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  • Writer's pictureMark Meier

The Pirates 2

Lannetay gestured to the star field surrounding them. “Which one are we headed to?” She could detect a slight motion to some of the nearer stars, telling her the image was real-time.

“Rubineker.” Marc pointed. “You can’t see it from here unless I have Bill brighten it.” A red dot pulsed three times, then vanished.

Lannetay nodded, and asked Bill to meld her seat together with Marc’s. “Tell me about that colony.” She put an arm around the boy.

Marc’s shoulders drooped as he sighed. “Always making things into a lesson, Mom? Seven different colonies started there. Each is a simple dome-settlement, but they cooperate quite well.”

“Don’t cheat,” Lannetay said. “Using Bill is against the rules.”

Marc frowned. “I know. Bill just told me that too, by the way. Since their planet is in close orbit around an M5 star and is tidally locked, they’re all in the same region.”

“What about their economy?”

“Only one is dedicated to farming,” Marc said.

Bill interrupted before Marc could elaborate. “Lesson time is over. Lannetay, we have a ship coming on an intercept course.”

Lannetay scowled. There’d be more opportunities to teach. Space was really big, and even at more than a hundred times the speed of light, getting from place to place took considerable time. Instructing Marc was a perfect pastime for both of them.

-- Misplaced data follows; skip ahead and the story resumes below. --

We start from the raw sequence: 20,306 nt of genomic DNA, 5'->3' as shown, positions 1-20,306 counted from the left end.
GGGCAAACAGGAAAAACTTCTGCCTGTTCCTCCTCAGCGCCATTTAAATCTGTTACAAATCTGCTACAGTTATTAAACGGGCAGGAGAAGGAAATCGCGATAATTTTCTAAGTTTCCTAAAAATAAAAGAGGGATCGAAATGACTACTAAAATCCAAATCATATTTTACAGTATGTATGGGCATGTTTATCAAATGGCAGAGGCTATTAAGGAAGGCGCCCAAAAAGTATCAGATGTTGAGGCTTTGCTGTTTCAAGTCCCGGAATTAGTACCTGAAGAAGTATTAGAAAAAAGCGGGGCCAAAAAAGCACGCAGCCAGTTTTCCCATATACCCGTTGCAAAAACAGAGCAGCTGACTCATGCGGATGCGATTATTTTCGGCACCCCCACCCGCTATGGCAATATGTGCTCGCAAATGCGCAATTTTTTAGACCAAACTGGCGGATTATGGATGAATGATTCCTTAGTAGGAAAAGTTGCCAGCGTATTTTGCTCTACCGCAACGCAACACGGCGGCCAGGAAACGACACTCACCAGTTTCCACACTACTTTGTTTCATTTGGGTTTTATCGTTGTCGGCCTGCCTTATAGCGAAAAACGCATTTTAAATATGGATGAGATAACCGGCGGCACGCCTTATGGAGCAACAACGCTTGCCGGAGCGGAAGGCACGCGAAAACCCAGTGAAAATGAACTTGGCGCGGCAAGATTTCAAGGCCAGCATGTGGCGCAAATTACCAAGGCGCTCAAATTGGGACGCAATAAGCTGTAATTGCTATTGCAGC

“How long until intercept?” Lannetay asked.

“Just over an hour.”

Lannetay’s frown deepened. They usually only had a dozen minutes of notice when a ship approached. “That’s a lot of lead-time.”

“They’re big and slow, or we wouldn’t have noticed them that far out. They’re almost as big as our ship.”

William Placard had been constructed to military specs, so the scanners were better than commercial grade equipment. Even so it still took a massive ship to register so far away.

“Take us a few degrees away from the convergence point. Maybe it’s just a coincidence.”

Carnifor stepped into Marc’s room and his jaw dropped. “Nice view. Bill, can you do that anywhere on the ship?”

“Yes. Now about this other ship . . . .” Bill reminded them.

Carnifor said, “Can’t be a coincidence, Lannetay. Space is too big.”

Lannetay and Marc shared a brief disgusted look, then both of them stood. A sitting person was in a less-dominant position, and Lannetay wasn’t giving that away to Carnifor. “Then can you explain why there’s another ship coming so close?”

“Our altered course plot will take us quite a bit away from intersection,” Bill said. “I took us three degrees off course, and goosed our speed by a tenth of a c.”

“I can think of a few examples of why another ship could be on an intercept course.” Carnifor edged toward Lannetay and put his hands on his hips.

Do you think he’s going to start beating his chest? Lannetay asked Bill.

The AI’s response oozed sarcasm. Chimps have been known to do that.

Lannetay barely suppressed a laugh. Marc gave her a quizzical look, so he must have felt her silent chuckle.

“I’m guessing they’re pirates,” Carnifor said.

Lannetay rolled her eyes. “Pirates?” She wanted to dispute him, but couldn’t think of any reason he was wrong. In fact, she agreed.

“Your previous ship was probably fast enough you didn’t have to worry.” Carnifor switched from intimidation to lecture so smoothly few would notice the difference. “Now you’re ship is bigger, slower, and a ripe target.”

Marc grumbled. “If you’re not going to talk to me in my own room, could you at least leave me alone here?”